July 6, 2011

How Order Routing Affects Your Stock Price

We’re late this week due to celebrations around the anniversary of the rebellion from the Crown. We played croquet, appropriately and cheekily British we thought (no offense to our good friends and former overlords across the pond). Croquet has actual rules we learned.

Sunday, Karen and I loaded the bikes and set out with good friend Jeffrey to conquer the passage between two of Colorado’s tall “fourteeners” named Princeton and Harvard. We rode from the Arkansas Valley floor at 8,000 feet up Cottonwood Pass (which sounds like “cotton whupass”) from Buena Vista to the summit at 12,126 feet and a stunning view of the fruited plain.

Choosing a route from point A to point B had me thinking about stock trades (you do this long enough, that’ll happen to you too). Stock trades must have routes. Sometimes it happens automatically. Whether orders for shares in your stock meet their matches internally at Barclays or by dint of timing, routing, pricing and chance at Susquehanna’s dark pool, RiverCross, often is a matter of routing. Even online brokers afford ways to route trades now.

Most IR folks don’t think about routing. People buy and sell, and that’s that, we suppose. Alas, no. Routing plays a big role in the behavior of your volume. Think about driving across town in a large city. You might take the freeway or you could wander the surface streets. One may get you from point to point faster even if it’s farther, while with the other you’ll see more and maybe check off errands but hit lights.

The same applies to trades. Brokers must report how they route orders (called Rule 606). Routing decisions can change the entire nature of the volume, too. Sometimes it’s how arbitrage occurs – sending orders out on the freeway and on surface streets simultaneously to see how they impact other traffic patterns.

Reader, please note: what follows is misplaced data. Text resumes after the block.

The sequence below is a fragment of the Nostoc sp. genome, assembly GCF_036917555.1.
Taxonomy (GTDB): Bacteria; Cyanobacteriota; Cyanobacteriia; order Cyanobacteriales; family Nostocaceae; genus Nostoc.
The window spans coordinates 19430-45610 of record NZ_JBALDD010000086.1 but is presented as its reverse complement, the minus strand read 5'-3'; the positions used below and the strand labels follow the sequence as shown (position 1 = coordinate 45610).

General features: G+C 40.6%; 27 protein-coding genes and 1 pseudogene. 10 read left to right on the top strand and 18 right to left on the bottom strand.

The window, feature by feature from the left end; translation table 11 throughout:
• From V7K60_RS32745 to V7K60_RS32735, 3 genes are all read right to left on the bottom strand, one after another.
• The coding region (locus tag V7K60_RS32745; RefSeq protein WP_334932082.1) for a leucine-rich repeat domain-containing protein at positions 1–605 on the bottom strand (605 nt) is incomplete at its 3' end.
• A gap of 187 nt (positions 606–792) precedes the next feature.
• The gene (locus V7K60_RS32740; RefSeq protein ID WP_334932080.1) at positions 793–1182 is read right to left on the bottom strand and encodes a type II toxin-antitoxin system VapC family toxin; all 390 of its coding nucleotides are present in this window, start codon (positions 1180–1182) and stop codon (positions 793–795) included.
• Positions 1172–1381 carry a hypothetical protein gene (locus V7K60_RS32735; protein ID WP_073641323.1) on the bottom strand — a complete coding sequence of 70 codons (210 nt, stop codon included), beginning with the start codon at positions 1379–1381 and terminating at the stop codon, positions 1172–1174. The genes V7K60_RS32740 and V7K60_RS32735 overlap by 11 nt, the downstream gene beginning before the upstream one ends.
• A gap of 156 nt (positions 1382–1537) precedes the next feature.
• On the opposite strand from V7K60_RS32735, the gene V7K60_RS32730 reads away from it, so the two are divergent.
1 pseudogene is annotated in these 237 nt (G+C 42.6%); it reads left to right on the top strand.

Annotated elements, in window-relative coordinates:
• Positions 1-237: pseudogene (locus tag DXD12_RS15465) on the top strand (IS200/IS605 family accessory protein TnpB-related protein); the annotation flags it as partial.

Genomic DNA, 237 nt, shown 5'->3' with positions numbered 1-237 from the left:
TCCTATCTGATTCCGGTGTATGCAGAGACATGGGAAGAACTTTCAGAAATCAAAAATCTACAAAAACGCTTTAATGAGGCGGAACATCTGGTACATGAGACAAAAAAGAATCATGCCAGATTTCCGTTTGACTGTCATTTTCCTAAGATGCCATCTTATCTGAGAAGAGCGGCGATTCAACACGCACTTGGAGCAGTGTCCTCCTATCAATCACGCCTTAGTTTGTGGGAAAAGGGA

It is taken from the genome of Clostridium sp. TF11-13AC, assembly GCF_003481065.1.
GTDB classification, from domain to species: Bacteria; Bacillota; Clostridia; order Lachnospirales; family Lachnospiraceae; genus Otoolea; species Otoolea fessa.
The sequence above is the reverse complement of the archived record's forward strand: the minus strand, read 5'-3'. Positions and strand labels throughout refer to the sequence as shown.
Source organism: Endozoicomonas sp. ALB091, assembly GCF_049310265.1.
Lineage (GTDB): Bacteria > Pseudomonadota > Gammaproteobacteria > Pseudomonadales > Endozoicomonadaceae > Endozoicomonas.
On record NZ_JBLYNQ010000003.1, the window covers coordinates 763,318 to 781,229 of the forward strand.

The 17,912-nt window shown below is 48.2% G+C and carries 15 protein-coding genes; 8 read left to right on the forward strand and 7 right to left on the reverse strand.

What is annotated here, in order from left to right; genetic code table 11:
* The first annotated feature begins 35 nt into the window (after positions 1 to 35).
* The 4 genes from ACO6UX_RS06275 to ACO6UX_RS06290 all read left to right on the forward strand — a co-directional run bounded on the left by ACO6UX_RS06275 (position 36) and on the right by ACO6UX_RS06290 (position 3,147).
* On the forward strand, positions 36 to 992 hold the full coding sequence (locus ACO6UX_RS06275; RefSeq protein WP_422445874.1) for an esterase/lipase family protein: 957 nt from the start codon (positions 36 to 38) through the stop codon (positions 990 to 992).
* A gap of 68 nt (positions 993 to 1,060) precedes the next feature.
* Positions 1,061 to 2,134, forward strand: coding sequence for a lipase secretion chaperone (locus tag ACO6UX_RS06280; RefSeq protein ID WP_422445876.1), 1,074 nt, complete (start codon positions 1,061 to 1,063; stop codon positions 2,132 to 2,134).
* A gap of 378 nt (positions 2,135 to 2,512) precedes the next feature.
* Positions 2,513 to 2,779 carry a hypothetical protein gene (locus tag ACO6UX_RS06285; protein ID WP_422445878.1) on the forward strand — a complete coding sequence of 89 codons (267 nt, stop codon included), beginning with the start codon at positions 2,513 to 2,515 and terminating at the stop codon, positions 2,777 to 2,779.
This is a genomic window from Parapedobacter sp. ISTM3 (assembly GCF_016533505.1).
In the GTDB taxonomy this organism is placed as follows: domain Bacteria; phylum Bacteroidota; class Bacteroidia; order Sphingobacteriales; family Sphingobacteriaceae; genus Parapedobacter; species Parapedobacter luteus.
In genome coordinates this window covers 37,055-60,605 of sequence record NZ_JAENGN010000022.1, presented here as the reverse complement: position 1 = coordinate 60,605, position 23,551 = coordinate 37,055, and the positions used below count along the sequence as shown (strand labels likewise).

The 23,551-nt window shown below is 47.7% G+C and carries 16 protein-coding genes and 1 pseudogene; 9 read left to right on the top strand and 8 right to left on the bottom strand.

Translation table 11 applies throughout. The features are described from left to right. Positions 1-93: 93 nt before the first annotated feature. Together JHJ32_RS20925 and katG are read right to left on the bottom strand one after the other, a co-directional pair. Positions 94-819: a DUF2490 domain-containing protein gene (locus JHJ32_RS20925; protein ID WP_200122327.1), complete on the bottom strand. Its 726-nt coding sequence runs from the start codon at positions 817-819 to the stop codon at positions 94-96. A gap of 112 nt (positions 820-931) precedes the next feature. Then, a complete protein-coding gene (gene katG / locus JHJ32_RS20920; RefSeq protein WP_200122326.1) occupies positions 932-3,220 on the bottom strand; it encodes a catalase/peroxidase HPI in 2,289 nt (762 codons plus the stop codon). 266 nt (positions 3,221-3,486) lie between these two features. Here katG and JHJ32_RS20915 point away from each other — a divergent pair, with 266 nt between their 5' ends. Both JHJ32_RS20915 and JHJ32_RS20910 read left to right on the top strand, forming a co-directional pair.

Orders have value too. It’s not just the buying and selling, but the act of buying and selling. Liquidity as commodity is valuable to others. Exchanges pay for it, offering the best incentives to brokers bringing them the most liquidity. Payments are called “rebates.” You can also pay more to get your orders first in line, just like at Disneyland paying extra for a FastPass slots you ahead of the line. Those are routing decisions.

Broker dealers pay for volume too, called Payment for Order Flow. If they aggregate enough volume and send it out to exchanges as what are called “non-marketable orders,” or orders outside prevailing best prices, then that liquidity can earn big payments from exchanges. The exchanges collectively pay about half their gross annual revenues in these “maker” rebates. It’s about routing.

So it’s not just that institutions buy and sell stocks. In today’s markets, decisions about how orders are routed can become investment schemes themselves. Algorithms may route loose, non-marketable volume around throughout the day just to see what it generates in rebates and payment for order flow.

If a trade routes to a broker, who matches the trade internally inside the best prevailing bid or offer, and then that volume starts routing about to generate the sellside firm returns on liquidity, and your price moves as a result, is that rational activity?

No. Rational thought did not change the price; trading activity did. And that’s why Rational Price, our measure of thoughtful investment pricing, is an important distinction from the noise of the market.

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